The Dream of a Ridiculous Man

I sat down in the armchair, lighted the candle, and began thinking. Next door in the other room behind the partition, the usual bedlam was going on. It had been going on since the day before yesterday. Last night they had a fight and I know that two of them were for a long time pulling each other about by the hair. The landlady wanted to complain, but she is dreadfully afraid of the captain. We had only one more lodger in our rooms, a thin little lady, the wife of an army officer, on a visit to Petersburg with her three little children who had all been taken ill since their arrival at our house.

She and her children were simply terrified of the captain and they lay shivering and crossing themselves all night long, and the youngest child had a sort of nervous attack from fright. This captain I know that for a fact sometimes stops people on Nevsky Avenue and asks them for a few coppers, telling them he is very poor.

From the very first, of course, I would not have anything to do with him, and he himself was bored with me the very first time we met. You see, I stay awake all night till daybreak, and that has been going on for a whole year now. I sit up all night in the armchair at the table—doing nothing. I read books only in the daytime. At night I sit like that without even thinking about anything in particular: some thoughts wander in and out of my mind, and I let them come and go as they please.

In the night the candle burns out completely. I sat down at the table, took the gun out of the drawer, and put it down in front of me. I knew I should shoot myself that night for certain. What I did not know was how much longer I should go on sitting at the table till I shot myself. And I should of course have shot myself, had it not been for the little girl. If anyone had struck me, I should have felt pain. The same was true so far as my moral perceptions were concerned.

If anything happened to arouse my pity, I should have felt pity, just as I used to do at the time when things did make a difference to me. So I had felt pity that night: I should most decidedly have helped a child. Why then did I not help the little girl? Because of a thought that had occurred to me at the time: when she was pulling at me and calling me, a question suddenly arose in my mind and I could not settle it. It was an idle question, but it made me angry. What made me angry was the conclusion I drew from the reflection that if I had really decided to do away with myself that night, everything in the world should have been more indifferent to me than ever.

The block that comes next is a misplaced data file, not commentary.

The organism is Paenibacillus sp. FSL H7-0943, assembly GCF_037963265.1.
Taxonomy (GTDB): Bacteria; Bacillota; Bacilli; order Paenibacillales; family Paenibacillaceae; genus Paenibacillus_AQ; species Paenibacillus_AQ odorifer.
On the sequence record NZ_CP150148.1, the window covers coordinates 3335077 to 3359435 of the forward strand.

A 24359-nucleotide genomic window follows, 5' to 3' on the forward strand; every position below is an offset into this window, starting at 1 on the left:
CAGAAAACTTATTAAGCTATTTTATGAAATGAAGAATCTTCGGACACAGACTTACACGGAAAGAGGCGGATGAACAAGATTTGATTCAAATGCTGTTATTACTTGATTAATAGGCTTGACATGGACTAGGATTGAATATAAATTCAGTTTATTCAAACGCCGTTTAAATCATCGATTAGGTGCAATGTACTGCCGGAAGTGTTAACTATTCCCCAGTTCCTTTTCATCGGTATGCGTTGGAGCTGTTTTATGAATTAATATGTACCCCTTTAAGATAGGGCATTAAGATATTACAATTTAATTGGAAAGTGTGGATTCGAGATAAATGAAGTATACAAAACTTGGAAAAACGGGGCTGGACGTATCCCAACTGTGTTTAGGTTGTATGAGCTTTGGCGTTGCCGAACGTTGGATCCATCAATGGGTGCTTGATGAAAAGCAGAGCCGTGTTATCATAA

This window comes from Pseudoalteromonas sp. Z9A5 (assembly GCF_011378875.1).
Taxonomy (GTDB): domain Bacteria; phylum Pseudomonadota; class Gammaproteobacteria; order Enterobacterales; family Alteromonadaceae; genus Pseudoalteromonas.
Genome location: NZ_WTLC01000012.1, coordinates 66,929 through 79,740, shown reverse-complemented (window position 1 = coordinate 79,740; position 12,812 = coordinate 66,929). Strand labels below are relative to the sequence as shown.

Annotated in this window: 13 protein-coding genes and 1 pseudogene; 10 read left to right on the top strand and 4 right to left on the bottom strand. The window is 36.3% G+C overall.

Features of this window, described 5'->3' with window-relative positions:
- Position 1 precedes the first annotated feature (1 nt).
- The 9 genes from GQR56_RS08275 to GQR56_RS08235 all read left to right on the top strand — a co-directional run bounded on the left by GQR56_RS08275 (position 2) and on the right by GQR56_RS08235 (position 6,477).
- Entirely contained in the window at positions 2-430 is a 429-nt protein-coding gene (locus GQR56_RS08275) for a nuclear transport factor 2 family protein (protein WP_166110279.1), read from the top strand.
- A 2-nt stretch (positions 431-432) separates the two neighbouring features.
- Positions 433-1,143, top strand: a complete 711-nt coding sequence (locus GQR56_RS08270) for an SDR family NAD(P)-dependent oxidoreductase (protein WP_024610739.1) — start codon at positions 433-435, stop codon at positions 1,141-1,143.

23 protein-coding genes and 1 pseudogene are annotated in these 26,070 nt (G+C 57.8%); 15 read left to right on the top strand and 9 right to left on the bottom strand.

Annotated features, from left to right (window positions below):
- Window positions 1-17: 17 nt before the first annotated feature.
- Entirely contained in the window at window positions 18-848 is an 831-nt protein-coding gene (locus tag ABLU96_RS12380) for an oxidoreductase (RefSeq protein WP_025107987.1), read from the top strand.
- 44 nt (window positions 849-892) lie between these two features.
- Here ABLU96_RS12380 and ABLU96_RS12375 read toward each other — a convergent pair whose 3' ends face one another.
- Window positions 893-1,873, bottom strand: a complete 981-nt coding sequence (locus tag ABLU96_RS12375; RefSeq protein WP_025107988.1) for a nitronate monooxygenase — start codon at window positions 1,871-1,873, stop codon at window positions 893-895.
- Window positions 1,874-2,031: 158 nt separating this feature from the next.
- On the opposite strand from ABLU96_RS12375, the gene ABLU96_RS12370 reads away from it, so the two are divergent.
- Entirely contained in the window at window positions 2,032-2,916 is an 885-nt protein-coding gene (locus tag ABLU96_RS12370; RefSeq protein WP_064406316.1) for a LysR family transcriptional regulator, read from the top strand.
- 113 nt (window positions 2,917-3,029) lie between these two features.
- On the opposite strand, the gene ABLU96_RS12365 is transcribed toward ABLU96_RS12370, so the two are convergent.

Why then should I have suddenly felt that I was not indifferent and be sorry for the little girl? I remember that I was very sorry for her, so much so that I felt a strange pang which was quite incomprehensible in my position. I had not been so irritated for a long time past. One train of thought followed another. It was clear to me that so long as I was still a human being and not a meaningless cipher, and till I became a cipher, I was alive, and consequently able to suffer, be angry, and feel shame at my actions.

Very well. But if, on the other hand, I were going to kill myself in, say, two hours, what did that little girl matter to me and what did I care for shame or anything else in the world? I was going to turn into a cipher, into an absolute cipher. And surely the realization that I should soon cease to exist altogether, and hence everything would cease to exist, ought to have had some slight effect on my feeling of pity for the little girl or on my feeling of shame after so mean an action.

Why after all did I stamp and shout so fiercely at the little girl?

13. The Dream of a Ridiculous Man

Do you believe me when I tell you that that was the only reason why I shouted like that? I am almost convinced of it now. It seemed clear to me that life and the world in some way or other depended on me now. It might almost be said that the world seemed to be created for me alone. If I were to shoot myself, the world would cease to exist—for me at any rate.

“And it is so simple… You will instantly find how to live.”